Lenovo is the world's largest PC maker whose product line includes PCs, tablet computers, mobile phones, servers, computers, tablet computers, mobile phones, workstations, servers, electronic storage devices, IT management software and smart TVs. Lenovo bought IBM's PC business in 2005.
Despite a precipitous decline in cross-strait relations, products from mainland China hold appeal for many shoppers in Taiwan as the mainland’s technological capacity sharpens and economies of scale keep retail prices low.
Computers with chips that have built-in AI capabilities are expected to account for 86 per cent of laptops shipped in China in 2027, according to IDC.
The list of registered app stores in the country includes Xiaomi, Oppo, Vivo, Huawei and even Samsung, but not the mainland’s fourth-largest smartphone brand.
US PC giant Dell Technologies saw its Chinese sales plummet in the second quarter, amid a weaker macro environment and plans to cut reliance on China-based supply chains.
Lenovo has appointed US businessman John Thornton as an independent non-executive director and a member of the company’s Nomination and Governance Committee.
World’s biggest PC maker says net income fell 66 per cent to US$176.5 million, but it fended off HP to retain top position in the global PC market even though shipments shrank 18.4 per cent.
Micron’s president and CEO met with China’s Ministry of Commerce, according to report, as slew of US Chip companies signal commitment to market amid geopolitical tensions.
The world’s No 2 computer maker said it remains committed to its 20,000 square metre facility in Chongqing, as China is an important part of its supply chain.
MWC Shanghai, the regional edition of the world’s largest mobile communications industry trade show, marks its first decade in China this year.
That move by solid-state driver maker Memblaze reflect how Beijing’s actions against Micron could impact some local companies.
Inspur, which is under US trade sanctions, and Lenovo are among the biggest buyers of Micron products, which are under a partial ban in China.
Hong Kong stocks dropped for a third day as Lenovo and Xpeng reported disappointing earnings amid China’s weak economic recovery. A stalemate in debt ceiling talks in the US continued to sap sentiment.
The cooling demand is giving manufacturers the time ‘to make changes as many factories begin to explore production options outside China’, IDC said.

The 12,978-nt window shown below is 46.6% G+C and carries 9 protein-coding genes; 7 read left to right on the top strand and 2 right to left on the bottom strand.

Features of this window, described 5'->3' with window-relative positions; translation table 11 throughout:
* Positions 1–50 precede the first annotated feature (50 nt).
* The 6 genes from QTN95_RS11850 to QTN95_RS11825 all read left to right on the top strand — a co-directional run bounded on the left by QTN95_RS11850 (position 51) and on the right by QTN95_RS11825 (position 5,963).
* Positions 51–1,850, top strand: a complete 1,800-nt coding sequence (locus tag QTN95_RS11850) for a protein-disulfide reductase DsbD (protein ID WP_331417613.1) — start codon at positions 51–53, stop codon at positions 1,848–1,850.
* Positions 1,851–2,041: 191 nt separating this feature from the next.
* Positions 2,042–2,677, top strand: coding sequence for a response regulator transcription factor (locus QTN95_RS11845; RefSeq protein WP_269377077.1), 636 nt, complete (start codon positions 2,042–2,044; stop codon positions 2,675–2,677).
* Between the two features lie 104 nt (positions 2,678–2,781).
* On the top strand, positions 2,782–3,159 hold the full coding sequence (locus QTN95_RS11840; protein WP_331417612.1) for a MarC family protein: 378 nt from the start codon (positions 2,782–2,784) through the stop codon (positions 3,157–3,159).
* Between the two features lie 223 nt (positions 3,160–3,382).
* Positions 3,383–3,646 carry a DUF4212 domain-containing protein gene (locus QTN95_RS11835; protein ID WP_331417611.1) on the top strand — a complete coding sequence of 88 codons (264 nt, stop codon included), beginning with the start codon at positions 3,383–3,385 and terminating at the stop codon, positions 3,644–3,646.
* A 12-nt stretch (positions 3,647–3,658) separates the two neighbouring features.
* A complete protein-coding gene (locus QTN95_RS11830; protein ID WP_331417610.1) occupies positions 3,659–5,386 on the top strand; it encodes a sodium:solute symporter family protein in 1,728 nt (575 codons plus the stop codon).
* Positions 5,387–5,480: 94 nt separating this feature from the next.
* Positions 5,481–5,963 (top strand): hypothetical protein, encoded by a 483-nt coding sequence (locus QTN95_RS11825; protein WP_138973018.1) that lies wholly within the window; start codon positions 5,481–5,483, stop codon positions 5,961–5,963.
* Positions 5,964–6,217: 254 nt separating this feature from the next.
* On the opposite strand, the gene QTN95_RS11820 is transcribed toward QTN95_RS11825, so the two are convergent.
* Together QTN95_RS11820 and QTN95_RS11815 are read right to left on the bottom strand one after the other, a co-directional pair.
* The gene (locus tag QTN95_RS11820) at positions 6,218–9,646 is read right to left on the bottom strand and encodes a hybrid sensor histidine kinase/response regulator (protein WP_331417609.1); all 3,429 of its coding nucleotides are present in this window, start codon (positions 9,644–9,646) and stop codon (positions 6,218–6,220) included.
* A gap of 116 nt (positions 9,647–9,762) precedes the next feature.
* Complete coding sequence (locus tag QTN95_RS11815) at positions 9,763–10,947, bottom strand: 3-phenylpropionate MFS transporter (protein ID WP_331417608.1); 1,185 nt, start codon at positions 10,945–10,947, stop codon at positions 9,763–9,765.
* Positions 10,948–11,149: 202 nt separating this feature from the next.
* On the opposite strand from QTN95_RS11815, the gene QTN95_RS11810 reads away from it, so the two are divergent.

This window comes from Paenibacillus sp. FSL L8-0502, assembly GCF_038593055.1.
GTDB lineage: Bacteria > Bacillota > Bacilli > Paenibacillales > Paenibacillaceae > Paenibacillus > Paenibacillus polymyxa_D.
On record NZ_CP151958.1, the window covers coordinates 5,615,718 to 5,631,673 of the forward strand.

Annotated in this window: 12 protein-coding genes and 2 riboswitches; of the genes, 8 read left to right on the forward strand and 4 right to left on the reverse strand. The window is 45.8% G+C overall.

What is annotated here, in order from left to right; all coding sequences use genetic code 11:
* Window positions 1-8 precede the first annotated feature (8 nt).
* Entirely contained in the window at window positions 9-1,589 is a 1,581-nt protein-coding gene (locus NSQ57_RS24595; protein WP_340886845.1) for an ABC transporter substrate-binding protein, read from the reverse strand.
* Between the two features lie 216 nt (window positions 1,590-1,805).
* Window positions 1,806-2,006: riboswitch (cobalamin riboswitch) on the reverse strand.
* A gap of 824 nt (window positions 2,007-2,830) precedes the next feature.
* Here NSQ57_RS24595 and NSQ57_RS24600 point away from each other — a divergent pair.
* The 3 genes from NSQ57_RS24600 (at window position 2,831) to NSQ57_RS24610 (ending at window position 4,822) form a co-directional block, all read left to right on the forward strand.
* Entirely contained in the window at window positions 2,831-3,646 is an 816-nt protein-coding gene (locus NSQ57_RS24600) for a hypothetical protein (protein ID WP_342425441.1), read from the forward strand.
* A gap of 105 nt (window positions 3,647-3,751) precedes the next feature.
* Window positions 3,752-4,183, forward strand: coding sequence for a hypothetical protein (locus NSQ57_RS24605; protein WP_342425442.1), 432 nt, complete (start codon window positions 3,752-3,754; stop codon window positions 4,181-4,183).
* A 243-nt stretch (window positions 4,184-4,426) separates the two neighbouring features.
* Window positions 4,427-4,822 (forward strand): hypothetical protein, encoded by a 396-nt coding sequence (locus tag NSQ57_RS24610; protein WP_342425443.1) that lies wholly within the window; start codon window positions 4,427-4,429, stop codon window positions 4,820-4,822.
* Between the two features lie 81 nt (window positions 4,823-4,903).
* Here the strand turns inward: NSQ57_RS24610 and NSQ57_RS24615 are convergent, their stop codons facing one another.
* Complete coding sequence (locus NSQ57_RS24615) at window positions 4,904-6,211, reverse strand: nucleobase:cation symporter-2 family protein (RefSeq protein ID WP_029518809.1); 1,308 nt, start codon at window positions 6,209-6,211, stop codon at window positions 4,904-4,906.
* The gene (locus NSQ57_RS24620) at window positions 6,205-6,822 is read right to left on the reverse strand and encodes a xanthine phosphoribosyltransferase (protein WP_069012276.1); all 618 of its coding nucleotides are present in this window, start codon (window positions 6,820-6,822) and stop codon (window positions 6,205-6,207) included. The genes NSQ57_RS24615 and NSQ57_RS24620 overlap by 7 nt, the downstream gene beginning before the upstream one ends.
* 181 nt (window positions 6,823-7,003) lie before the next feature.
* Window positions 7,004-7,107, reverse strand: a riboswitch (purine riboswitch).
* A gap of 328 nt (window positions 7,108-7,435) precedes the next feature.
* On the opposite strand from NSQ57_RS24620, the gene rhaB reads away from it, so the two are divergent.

Lenovo saw a steeper-than-expected revenue decline to US$15.3 billion in the fourth quarter, as rivals HP and Dell also grappled with slowing PC sales after a work-from-home boom.
The decline comes amid rising inflation, supply chain disruption as a result of the pandemic, and the impact of the conflict in Ukraine.
Apple engineers are actively engaged in the project, although a launch has not been finalised, according to sources.
Analysts say more Big Tech brands are evaluating their exposure to China production amid increasing geopolitical headwinds.
Chinese companies at the world’s largest consumer electronics show are exhibiting new PCs, TVs and portable power stations, illustrating the country’s supply-chain strengths.
The recently approved IPO plans of nine Chinese semiconductor firms are expected to raise a total of US$3 billion from investors.
Speculation about retrenchment of workers in China’s AI industry reflects the uncertainties brought by US trade sanctions and further restrictions imposed by Washington.
The lay-offs are expected to be announced around the same time as Intel’s third-quarter earnings report on October 27.
In addition to slowing demand for consumer electronics, the semiconductor industry is also grappling with US export restrictions against Chinese companies.
Narendra Modi’s administration has been ramping up efforts to attract global electronics names through policy initiatives, as China’s allure wanes because of geopolitical tensions and its disruptive zero-Covid policy.
Top PC maker Lenovo reported record revenues and profits for its latest financial year, boosted by the global work-from-home trend, and despite domestic controversies over executive pay and past asset sales.
Lockdowns and shipment delays caused by China’s zero-Covid strategy are adding to cost pressures for global PC makers, who are moving to diversify production away from the world’s No 2 economy.
Jean Liu Qing, president of Didi Chuxing, and her father Liu Chuanzhi, founder of Lenovo, are the latest Chinese executives to hide their posts on Weibo amid a widening internet content crackdown.
Chinese companies could find themselves subject to huge fines and penalties for breach of sanctions if they work with targeted entities.
Regulators are redrawing the qualifications for listing on the Star Market, which was established in 2019 at the behest of the Chinese president to help the nation’s technology champions raise capital.